Thursday, 22 November 2012

Roundhouse Objects Conservation - Nov. 20, 2012

November 20, 2012

Glass Objects Cleaning

There were several bottles recovered from the railway roundhouse demolition that required cleaning to remove soil and sand deposits both inside and out.  I show an example in this post of what can be done to prepare these for storage and display.  The photograph below, on the left is of a Watkins bottle with the phrase "Container Made in USA" on the bottom underside and "Watkins" in raised letters vertically on one side.  There is a lot of soil and sand mostly on the inside in hard to reach places but also on the outside around the neck, bottom, and raised lettering.  The challenge was to clean up as much of that material as possible.  This prepares the bottle for storage so loose material will no longer fall off due to handling and makes it more presentable for display purposes since the raised lettering and any other embossed marks become more visible.  The following is a list of tools and materials used in the cleaning process:
  • several wooden toothpicks and a shish-kabob stick
  • one tooth brush with soft bristles
  • several Q-tips
  • two soft cloths, cotton
  • one nail file
  • 1/4 teaspoon Orvus soap paste
  • one cup distilled water
Watkins bottle before cleaning
Watkins bottle after cleaning
I used toothpicks to gently pry all the loose soil and sand around any crevices such as at the neck, the bottom and around the raised lettering.  Toothpicks are used because they will not scratch the surface of the glass and the sharp points can reach into very small crevices.  I used Orvus soap and distilled water (discussed in previous posts) with a soft cloth to wipe off the exterior followed by a rinse with distilled water and a different soft cloth.  To get the material from the inside I first used a wooden sish-kabob stick to get into as many of the interior cracks and corners to loosen up the soil and sand.  I then used q-tips attached to the end of the stick to reach the hard to reach sloped parts just inside the top.  The q-tips are cut in half in the middle, attached to the stick and bent back so that when you push them through the neck they will open up enough to rub around the inside loosening the material found there.  The loose material is dumped out of the bottle and then the inside is rinsed with distilled water.  The last step is to rub all around the interior with more q-tips to remove any sheen of dirt or other bits left behind.  I did not use a bottle brush for the simple reason that this is a square shaped bottle.  Bottle brushes are more effective with round bottles.  The photograph below shows the end result of the cleaning.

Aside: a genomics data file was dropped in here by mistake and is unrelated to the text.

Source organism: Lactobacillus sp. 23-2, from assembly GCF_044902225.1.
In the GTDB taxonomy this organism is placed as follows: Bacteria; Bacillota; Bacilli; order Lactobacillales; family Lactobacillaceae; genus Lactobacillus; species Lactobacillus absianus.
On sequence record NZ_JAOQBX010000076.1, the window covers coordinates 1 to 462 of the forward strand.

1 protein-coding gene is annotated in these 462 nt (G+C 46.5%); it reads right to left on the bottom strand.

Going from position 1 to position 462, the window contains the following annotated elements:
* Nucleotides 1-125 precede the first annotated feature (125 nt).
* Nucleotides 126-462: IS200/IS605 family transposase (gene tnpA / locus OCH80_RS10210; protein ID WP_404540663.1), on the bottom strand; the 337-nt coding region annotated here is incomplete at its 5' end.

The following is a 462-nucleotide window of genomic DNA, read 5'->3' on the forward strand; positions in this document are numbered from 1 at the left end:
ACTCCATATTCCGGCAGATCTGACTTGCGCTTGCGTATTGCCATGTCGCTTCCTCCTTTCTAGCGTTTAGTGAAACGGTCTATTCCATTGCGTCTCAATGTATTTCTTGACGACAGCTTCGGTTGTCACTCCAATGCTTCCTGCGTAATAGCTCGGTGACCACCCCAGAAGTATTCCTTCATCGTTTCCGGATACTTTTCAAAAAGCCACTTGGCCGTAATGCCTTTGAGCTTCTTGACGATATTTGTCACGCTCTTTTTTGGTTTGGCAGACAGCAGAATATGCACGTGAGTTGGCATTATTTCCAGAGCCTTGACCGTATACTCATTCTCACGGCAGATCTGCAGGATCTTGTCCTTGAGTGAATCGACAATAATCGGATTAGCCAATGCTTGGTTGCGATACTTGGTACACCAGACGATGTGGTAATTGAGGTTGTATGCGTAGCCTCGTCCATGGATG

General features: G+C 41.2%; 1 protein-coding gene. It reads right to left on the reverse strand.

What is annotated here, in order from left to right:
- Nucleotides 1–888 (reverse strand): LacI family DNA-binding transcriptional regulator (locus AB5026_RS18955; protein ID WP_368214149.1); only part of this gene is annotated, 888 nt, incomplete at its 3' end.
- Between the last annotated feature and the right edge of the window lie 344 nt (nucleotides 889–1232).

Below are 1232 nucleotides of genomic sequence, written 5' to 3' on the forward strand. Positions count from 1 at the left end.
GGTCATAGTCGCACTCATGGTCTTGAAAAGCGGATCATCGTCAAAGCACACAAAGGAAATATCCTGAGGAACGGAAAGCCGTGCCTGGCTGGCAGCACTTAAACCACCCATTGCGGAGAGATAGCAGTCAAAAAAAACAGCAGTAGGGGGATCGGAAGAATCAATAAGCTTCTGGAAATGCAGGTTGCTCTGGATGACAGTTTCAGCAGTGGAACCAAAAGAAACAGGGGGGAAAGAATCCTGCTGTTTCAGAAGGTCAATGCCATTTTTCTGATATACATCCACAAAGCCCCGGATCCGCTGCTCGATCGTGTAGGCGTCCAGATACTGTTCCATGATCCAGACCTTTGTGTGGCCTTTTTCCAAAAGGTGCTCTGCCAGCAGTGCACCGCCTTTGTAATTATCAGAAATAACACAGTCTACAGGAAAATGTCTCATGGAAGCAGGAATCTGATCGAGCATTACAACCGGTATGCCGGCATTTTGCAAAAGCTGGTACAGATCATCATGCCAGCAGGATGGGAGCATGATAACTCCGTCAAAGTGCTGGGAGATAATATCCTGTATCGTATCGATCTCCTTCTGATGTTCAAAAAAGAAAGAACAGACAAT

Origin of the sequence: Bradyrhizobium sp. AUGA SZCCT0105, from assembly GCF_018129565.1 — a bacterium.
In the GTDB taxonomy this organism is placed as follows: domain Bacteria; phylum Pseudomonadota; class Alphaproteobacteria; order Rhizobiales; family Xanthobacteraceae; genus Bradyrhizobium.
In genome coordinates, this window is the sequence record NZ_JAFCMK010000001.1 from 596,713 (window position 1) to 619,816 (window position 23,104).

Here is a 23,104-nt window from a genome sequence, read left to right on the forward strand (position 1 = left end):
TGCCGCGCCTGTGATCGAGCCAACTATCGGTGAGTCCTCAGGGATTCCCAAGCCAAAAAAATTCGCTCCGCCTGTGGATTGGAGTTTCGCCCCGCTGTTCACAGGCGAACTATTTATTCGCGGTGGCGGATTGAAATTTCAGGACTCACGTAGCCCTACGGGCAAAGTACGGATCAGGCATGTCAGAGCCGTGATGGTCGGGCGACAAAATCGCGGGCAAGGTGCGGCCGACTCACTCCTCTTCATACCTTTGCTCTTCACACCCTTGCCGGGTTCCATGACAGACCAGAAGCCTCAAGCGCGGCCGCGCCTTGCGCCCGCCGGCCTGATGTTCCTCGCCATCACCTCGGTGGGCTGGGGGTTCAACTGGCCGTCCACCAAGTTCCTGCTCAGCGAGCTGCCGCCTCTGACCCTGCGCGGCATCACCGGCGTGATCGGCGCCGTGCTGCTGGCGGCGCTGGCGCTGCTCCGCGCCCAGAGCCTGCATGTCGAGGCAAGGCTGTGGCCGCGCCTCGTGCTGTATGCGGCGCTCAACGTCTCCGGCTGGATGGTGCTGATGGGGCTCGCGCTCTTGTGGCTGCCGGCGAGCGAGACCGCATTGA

The photograph below illustrates the tools used in this example and the material removed.  You can see the brown stains on the Q-tips and the pile of sandy soil removed is in the middle.

Bottle cleaning tools, nail file at bottom.
Conservation Tips: I do not use metal tools or abrasive materials of any kind to clean glass objects.  There is a chance that the metal or abrasives could scratch the glass surface.  The wooden picks will not scratch the glass and the nail file is used to sharpen the ends of the wooden picks (they will get dull over time) to reach into crevices to dislodge dirt and to make them easier to fit the picks into the Q-tip ends. 

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